Cai Qi
Cai in 2022
First-ranked Secretary of the Secretariat of the Chinese Communist Party
Assumed office
23 October 2022
General SecretaryXi Jinping
Preceded byWang Huning
Director of the General Office of the Chinese Communist Party
Assumed office
20 March 2023
General SecretaryXi Jinping
Preceded byDing Xuexiang
Director of the Office of the General Secretary of the Chinese Communist Party
Assumed office
20 March 2023
General SecretaryXi Jinping
Preceded byDing Xuexiang
Communist Party Secretary of Beijing
In office
27 May 2017 – 13 November 2022
DeputyChen Jining
Yin Yong (Mayor)
Preceded byGuo Jinlong
Succeeded byYin Li
Mayor of Beijing
In office
31 October 2016 – 27 May 2017
(Acting until 20 January 2017)
Party SecretaryGuo Jinlong
Preceded byWang Anshun
Succeeded byChen Jining
President of the Organizing Committee for the Olympic and Paralympic Winter Games
In office
25 February 2018 – 13 March 2022
IOC PresidentThomas Bach
Preceded byLee Hee-beom
Succeeded byGiovanni Malagò
Chair of the Beijing Organizing Committee for the 2022 Olympic and Paralympic Winter Games
In office
9 June 2017 – 13 March 2022
Preceded byGuo Jinlong
Succeeded byPosition dissolved
Personal details
Born (1955-12-05) December 5, 1955 (age 68)
Youxi County, Fujian, China
Political partyChinese Communist Party (1975–present)
Alma materFujian Normal University
Cai Qi

Cai Qi (Chinese: 蔡奇; born December 5, 1955) is a Chinese politician, who is the current first-ranked secretary of the Secretariat of the Chinese Communist Party, fifth-ranking member of the CCP Politburo Standing Committee. He is also the serving directors of both the CCP General Office and General Secretary's office, both powerful and influential positions within the internal administrative apparatus of the Chinese Communist Party.

Cai began his career in Fujian province. He has served successively as the mayor of Sanming, the mayor of Quzhou, the mayor of Hangzhou and the Communist Party secretary of Taizhou, Zhejiang. Beginning in 2010 he served as the executive vice governor of Zhejiang Province, and in 2014 was transferred to Beijing to serve as deputy director of the CCP National Security Commission Office (rank equivalent of minister). Between 2017 and 2022, he was the Communist Party Secretary of Beijing. Largely due to Cai's extensive experience working in Zhejiang province, he is believed to be a political ally of CCP General Secretary Xi Jinping.

Early life

Cai was born in Youxi County, Fujian province on December 5, 1955.[1] During the latter years of the Cultural Revolution he worked at the Xiyang Commune, Yong’an County, Fujian. He joined the Chinese Communist Party (CCP) in 1975. Cai attended Fujian Normal University and graduated in 1978 with a degree in political economics.[1][2] Afterwards, he stayed in the university as an official in its CCP committee, working there until 1983.[1]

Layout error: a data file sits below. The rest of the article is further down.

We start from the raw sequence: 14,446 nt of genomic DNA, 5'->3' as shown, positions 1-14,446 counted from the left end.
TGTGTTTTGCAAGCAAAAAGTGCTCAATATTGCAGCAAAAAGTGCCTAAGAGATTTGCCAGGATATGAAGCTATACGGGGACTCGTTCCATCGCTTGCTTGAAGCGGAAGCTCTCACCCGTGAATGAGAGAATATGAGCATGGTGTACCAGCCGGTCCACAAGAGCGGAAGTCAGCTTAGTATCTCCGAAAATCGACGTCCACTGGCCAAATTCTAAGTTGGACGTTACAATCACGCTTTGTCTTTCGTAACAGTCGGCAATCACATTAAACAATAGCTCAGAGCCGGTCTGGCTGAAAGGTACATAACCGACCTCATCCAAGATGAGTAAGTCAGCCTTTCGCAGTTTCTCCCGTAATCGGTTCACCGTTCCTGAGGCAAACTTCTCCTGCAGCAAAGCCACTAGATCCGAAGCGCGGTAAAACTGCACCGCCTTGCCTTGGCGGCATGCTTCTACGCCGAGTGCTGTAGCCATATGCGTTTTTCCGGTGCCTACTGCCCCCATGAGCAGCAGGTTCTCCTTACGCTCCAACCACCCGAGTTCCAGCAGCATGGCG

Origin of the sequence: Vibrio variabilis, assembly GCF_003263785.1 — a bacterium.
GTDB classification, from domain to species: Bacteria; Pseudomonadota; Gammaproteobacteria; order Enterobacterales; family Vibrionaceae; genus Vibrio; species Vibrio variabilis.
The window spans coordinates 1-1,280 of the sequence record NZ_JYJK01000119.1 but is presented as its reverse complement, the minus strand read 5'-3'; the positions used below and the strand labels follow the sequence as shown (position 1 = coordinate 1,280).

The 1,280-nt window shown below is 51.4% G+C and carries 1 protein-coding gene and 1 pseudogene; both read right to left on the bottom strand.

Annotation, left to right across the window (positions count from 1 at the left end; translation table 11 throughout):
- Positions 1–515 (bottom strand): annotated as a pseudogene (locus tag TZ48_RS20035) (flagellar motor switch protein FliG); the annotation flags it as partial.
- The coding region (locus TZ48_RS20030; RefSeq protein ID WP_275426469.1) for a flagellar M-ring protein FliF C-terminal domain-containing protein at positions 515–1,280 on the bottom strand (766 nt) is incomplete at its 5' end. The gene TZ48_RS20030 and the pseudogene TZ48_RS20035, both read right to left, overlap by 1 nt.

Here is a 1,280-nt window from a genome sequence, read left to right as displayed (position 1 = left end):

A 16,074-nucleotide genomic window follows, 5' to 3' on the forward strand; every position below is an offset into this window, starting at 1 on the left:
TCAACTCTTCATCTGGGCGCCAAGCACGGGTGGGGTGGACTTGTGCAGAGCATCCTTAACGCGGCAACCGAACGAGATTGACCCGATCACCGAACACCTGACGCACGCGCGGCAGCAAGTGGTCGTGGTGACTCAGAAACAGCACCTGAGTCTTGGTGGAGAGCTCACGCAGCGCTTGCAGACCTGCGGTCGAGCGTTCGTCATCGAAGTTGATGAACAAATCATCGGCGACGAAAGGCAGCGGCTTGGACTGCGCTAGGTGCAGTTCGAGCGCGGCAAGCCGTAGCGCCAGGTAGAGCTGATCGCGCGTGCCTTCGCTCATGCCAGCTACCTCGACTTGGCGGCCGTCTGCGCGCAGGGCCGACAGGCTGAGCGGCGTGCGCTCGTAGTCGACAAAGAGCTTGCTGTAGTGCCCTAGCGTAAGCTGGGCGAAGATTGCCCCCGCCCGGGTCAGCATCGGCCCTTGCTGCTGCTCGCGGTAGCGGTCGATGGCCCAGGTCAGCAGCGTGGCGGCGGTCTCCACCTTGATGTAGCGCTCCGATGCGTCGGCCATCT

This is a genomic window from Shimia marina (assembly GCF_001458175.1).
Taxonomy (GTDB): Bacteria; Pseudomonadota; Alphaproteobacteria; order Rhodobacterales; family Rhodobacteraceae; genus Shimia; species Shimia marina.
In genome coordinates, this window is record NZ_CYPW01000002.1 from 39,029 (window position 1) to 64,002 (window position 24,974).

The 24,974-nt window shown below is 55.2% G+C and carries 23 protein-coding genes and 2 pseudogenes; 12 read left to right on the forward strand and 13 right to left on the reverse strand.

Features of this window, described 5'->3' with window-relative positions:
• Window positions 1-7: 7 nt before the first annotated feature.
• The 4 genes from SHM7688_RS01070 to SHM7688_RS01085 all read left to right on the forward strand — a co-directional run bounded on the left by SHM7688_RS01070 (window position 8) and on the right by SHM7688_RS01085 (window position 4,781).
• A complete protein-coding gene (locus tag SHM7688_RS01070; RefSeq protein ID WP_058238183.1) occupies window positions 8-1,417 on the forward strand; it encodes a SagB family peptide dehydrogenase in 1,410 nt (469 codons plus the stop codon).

Early local careers


In 1983, he was transferred to the Fujian Provincial CCP Committee, working there as a clerk until 1985, then working as a division deputy head between 1985 and 1987, and then working as a mishu at a General Work Department between 1987 and 1991.[1] He worked as the deputy director of the Office of Political Reform between 1991 and 1992, deputy director of the Party Building Department between 1992 and 1993, and deputy director of the Provincial Party General Office between 1993 and 1996. As deputy director of the General Office, he was primarily a personal secretary to then Fujian CCP secretary Chen Guangyi.[1]

Between 1994 and 1997, he pursued a post-graduate degree in economic law at his alma mater via part-time studies.[2] He additionally attended a four-month training program for department and prefecture-level cadres at the CCP Central Party School in 1996.[1] In September 1996 Cai took on his first major role in local government as the deputy CCP secretary and later mayor of the city of Sanming in Fujian, working there until 1999.[2]


He was transferred to Zhejiang province in May 1999 serving as the deputy CCP Secretary and Mayor of Quzhou, working there until 2002.[1][2] Cai additionally pursued a doctoral degree in political economics, which he obtained from September 1999 to July 2001 at Fujian Normal University through part-time studies.[2] Between March 2002 and April 2004 Cai served as Quzhou's CCP secretary, the top political office of the city.[2]